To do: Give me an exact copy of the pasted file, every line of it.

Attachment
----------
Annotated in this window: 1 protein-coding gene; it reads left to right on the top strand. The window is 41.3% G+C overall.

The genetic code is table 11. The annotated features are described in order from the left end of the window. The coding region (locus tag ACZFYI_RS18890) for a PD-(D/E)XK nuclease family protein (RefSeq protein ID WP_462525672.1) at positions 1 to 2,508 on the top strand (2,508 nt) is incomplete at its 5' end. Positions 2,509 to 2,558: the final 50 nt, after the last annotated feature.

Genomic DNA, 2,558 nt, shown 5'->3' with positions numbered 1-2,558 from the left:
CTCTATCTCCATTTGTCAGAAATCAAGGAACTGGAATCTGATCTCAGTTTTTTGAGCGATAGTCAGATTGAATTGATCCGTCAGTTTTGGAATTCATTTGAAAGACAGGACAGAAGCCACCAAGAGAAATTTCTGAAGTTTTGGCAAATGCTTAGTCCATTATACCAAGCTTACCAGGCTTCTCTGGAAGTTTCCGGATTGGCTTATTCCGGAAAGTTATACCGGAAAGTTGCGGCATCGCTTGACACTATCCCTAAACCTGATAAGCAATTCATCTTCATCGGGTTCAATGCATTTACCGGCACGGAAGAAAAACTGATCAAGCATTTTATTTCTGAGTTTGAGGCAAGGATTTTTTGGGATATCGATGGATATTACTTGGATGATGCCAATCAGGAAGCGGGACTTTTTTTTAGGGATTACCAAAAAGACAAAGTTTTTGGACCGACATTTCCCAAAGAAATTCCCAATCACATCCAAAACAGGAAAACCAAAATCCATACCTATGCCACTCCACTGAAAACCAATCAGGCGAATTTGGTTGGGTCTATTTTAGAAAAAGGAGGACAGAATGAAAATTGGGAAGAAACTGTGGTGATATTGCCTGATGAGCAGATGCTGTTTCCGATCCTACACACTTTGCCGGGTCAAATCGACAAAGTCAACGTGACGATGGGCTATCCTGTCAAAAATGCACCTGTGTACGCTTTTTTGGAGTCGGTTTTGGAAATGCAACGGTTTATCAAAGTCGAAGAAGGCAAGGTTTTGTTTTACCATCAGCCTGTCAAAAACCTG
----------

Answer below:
Annotated in this window: 1 protein-coding gene; it reads left to right on the top strand. The window is 41.3% G+C overall.

The genetic code is table 11. The annotated features are described in order from the left end of the window. The coding region (locus tag ACZFYI_RS18890) for a PD-(D/E)XK nuclease family protein (RefSeq protein ID WP_462525672.1) at positions 1 to 2,508 on the top strand (2,508 nt) is incomplete at its 5' end. Positions 2,509 to 2,558: the final 50 nt, after the last annotated feature.

Genomic DNA, 2,558 nt, shown 5'->3' with positions numbered 1-2,558 from the left:
CTCTATCTCCATTTGTCAGAAATCAAGGAACTGGAATCTGATCTCAGTTTTTTGAGCGATAGTCAGATTGAATTGATCCGTCAGTTTTGGAATTCATTTGAAAGACAGGACAGAAGCCACCAAGAGAAATTTCTGAAGTTTTGGCAAATGCTTAGTCCATTATACCAAGCTTACCAGGCTTCTCTGGAAGTTTCCGGATTGGCTTATTCCGGAAAGTTATACCGGAAAGTTGCGGCATCGCTTGACACTATCCCTAAACCTGATAAGCAATTCATCTTCATCGGGTTCAATGCATTTACCGGCACGGAAGAAAAACTGATCAAGCATTTTATTTCTGAGTTTGAGGCAAGGATTTTTTGGGATATCGATGGATATTACTTGGATGATGCCAATCAGGAAGCGGGACTTTTTTTTAGGGATTACCAAAAAGACAAAGTTTTTGGACCGACATTTCCCAAAGAAATTCCCAATCACATCCAAAACAGGAAAACCAAAATCCATACCTATGCCACTCCACTGAAAACCAATCAGGCGAATTTGGTTGGGTCTATTTTAGAAAAAGGAGGACAGAATGAAAATTGGGAAGAAACTGTGGTGATATTGCCTGATGAGCAGATGCTGTTTCCGATCCTACACACTTTGCCGGGTCAAATCGACAAAGTCAACGTGACGATGGGCTATCCTGTCAAAAATGCACCTGTGTACGCTTTTTTGGAGTCGGTTTTGGAAATGCAACGGTTTATCAAAGTCGAAGAAGGCAAGGTTTTGTTTTACCATCAGCCTGTCAAAAACCTG